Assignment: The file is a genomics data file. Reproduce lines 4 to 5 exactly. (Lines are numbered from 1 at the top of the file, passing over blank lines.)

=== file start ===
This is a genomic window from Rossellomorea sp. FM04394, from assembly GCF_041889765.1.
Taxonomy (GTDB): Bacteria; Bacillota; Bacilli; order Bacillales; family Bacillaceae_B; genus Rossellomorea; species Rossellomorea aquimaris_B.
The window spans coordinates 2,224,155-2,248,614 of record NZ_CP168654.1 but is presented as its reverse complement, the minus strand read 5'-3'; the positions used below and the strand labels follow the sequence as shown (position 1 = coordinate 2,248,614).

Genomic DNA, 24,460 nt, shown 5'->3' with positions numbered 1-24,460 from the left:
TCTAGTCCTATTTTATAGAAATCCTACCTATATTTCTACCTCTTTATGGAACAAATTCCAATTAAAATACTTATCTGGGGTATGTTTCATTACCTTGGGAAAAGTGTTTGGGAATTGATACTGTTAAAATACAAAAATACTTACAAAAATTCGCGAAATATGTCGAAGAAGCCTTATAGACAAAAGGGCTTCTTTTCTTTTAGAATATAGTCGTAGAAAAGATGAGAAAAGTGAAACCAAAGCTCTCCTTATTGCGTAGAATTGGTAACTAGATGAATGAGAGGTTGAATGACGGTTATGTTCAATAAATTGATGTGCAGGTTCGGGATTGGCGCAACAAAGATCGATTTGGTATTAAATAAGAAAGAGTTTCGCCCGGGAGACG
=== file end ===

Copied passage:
Genomic DNA, 24,460 nt, shown 5'->3' with positions numbered 1-24,460 from the left:
TCTAGTCCTATTTTATAGAAATCCTACCTATATTTCTACCTCTTTATGGAACAAATTCCAATTAAAATACTTATCTGGGGTATGTTTCATTACCTTGGGAAAAGTGTTTGGGAATTGATACTGTTAAAATACAAAAATACTTACAAAAATTCGCGAAATATGTCGAAGAAGCCTTATAGACAAAAGGGCTTCTTTTCTTTTAGAATATAGTCGTAGAAAAGATGAGAAAAGTGAAACCAAAGCTCTCCTTATTGCGTAGAATTGGTAACTAGATGAATGAGAGGTTGAATGACGGTTATGTTCAATAAATTGATGTGCAGGTTCGGGATTGGCGCAACAAAGATCGATTTGGTATTAAATAAGAAAGAGTTTCGCCCGGGAGACG